Specifically, FIG. 1 illustrates a head mounted computing device 10 according to an example of the present disclosure. In this example, the illustrated head mounted computing device 10 takes the form of wearable glasses or goggles, but it will be appreciated that other forms are possible. The head mounted computing device 10 includes a see-through holographic display 12 that may be configured to visually augment an appearance of a physical environment being viewed by the user through the see-through holographic display. For instance, the see-through holographic display 12 may be configured to present holographic images within the real-world environment seen by the user through the display. Thus, the holographic images may be presented in a user interface overlaying the real-world environment seen through the display.

The head mounted computing device 10 may include an image production system 22 that is configured to display virtual objects to the user with the see-through holographic display 12. The virtual objects are visually superimposed onto the physical environment so as to be perceived at various depths and locations. It will be appreciated that the virtual objects may be included in a user interface. The head mounted computing device 10 may use stereoscopy to visually place a virtual object at a desired depth by displaying separate images of the virtual object to both of the user's eyes. However, the particular method of imparting a perception of depth to the holograms need not be so limited, as numerous holographic display techniques that provide depth perception have been contemplated.

The head mounted computing device 10 includes an optical sensor system 14 that may include one or more optical sensors. In one example, the optical sensor system 14 may include an outward facing optical sensor 16 that may be configured to detect the real-world background from a similar vantage point (e.g., line of sight) as observed by the user through the see-through holographic display 12. The optical sensor system 14 may include a variety of additional sensors, such as a depth camera and an RGB camera, which may be a high definition camera or have another resolution.

The head mounted computing device 10 may further include a position sensor system 18 that may include one or more position sensors such as accelerometer(s), gyroscope(s), magnetometer(s), global positioning system(s), multilateration tracker(s), and/or other sensors that output position sensor information useable as a position, orientation, and/or movement of the relevant sensor.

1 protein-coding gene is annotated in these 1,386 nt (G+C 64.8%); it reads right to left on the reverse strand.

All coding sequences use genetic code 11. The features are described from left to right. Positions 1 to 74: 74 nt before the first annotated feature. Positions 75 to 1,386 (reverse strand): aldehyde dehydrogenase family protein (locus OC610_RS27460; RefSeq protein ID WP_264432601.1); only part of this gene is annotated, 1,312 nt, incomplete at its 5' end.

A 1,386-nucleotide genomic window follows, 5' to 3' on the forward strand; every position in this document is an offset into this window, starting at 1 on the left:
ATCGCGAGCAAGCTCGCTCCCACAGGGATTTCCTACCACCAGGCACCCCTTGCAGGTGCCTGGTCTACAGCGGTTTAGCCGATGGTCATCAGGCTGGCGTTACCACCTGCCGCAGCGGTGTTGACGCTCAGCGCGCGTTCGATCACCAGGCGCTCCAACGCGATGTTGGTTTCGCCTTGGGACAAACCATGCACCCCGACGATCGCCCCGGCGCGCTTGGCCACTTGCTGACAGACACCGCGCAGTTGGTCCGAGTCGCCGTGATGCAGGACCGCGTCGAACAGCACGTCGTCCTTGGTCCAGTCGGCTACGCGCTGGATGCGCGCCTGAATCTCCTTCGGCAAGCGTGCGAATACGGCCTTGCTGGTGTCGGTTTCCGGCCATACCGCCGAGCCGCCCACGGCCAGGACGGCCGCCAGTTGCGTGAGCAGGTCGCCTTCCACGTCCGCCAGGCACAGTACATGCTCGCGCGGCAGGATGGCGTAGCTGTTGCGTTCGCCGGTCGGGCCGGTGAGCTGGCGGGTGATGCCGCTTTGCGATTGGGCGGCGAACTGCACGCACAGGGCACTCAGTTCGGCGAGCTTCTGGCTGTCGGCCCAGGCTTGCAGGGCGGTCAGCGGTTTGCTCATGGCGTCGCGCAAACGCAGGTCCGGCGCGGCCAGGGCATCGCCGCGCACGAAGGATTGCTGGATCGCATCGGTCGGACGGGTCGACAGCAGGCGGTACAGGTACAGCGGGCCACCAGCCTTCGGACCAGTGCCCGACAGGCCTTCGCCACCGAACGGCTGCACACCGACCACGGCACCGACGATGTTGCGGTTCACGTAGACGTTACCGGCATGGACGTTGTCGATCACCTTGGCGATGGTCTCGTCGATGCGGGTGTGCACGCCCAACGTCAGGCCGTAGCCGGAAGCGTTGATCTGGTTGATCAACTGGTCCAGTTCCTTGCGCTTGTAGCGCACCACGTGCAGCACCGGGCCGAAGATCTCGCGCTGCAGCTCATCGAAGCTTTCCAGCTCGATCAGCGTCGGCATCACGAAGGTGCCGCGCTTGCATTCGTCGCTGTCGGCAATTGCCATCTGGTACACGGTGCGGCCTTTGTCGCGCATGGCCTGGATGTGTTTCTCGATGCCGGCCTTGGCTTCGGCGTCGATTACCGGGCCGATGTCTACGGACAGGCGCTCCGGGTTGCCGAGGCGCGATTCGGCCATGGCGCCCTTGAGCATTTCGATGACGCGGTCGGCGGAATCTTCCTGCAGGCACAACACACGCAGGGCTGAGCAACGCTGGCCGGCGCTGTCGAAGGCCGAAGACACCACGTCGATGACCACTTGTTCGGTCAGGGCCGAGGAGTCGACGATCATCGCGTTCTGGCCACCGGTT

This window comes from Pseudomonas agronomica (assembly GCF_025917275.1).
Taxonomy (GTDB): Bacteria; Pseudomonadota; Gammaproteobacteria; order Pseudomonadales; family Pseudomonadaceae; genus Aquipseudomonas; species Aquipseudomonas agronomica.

Optical sensor information received from the optical sensor system 14 and/or position sensor information received from position sensor system 18 may be used to determine a user's gaze direction. For instance, sensors, such as optical sensors, may be configured to track a user's eye position and movement to determine a user's gaze direction. In another example, one or more optical sensors (e.g., cameras) spaced away from the head mounted portion of the device may be used to track a user's eye movement to determine a user's gaze direction. However, other suitable techniques for ascertaining the gaze direction may be used. Additionally, the user's gaze direction may be expressed via two points on a line.

Furthermore, the optical sensor information and the position sensor information may be used by the head mounted computing device to perform analysis of the real-world background, such as depth analysis, surface reconstruction, environmental color and lighting analysis, or other suitable operations. For instance, optical sensor information and the position sensor information may be used by the head mounted computing device 10 to identify surfaces in the real-world environment perceived by the optical sensor. As some particular examples, a surface of a wall, ceiling, floor, or object, etc., may be identified by the head mounted computing device 10. Additionally, optical and position sensor information may be used to create a virtual model of the real-world background to enable a virtual object to be generated at desired locations in the real-world environment, for instance.

FIG. 2 shows a portable computing device 200. Specifically, a tablet type computing device is illustrated in FIG. 2. However, numerous types of portable computing devices have been contemplated such as smartphones, laptops, etc.

The portable computing device 200 includes a display 202 configured to present graphical content within a user interface 203. The display 202 may be a touch sensitive display, in one example. Thus, the display may be configured to receive touch-inputs (e.g., multi-touch inputs) such as drawing inputs, gestural inputs, etc.

The portable computing device 200 further includes cameras 204 configured to capture images and video of the surrounding environment. Both a front and rear facing camera are depicted in FIG. 2. However in other examples the device may only include a single camera, such as the rear facing camera. In this way, a user can view the display while images/video of the real-world environment in a direction extending through the display can be captured.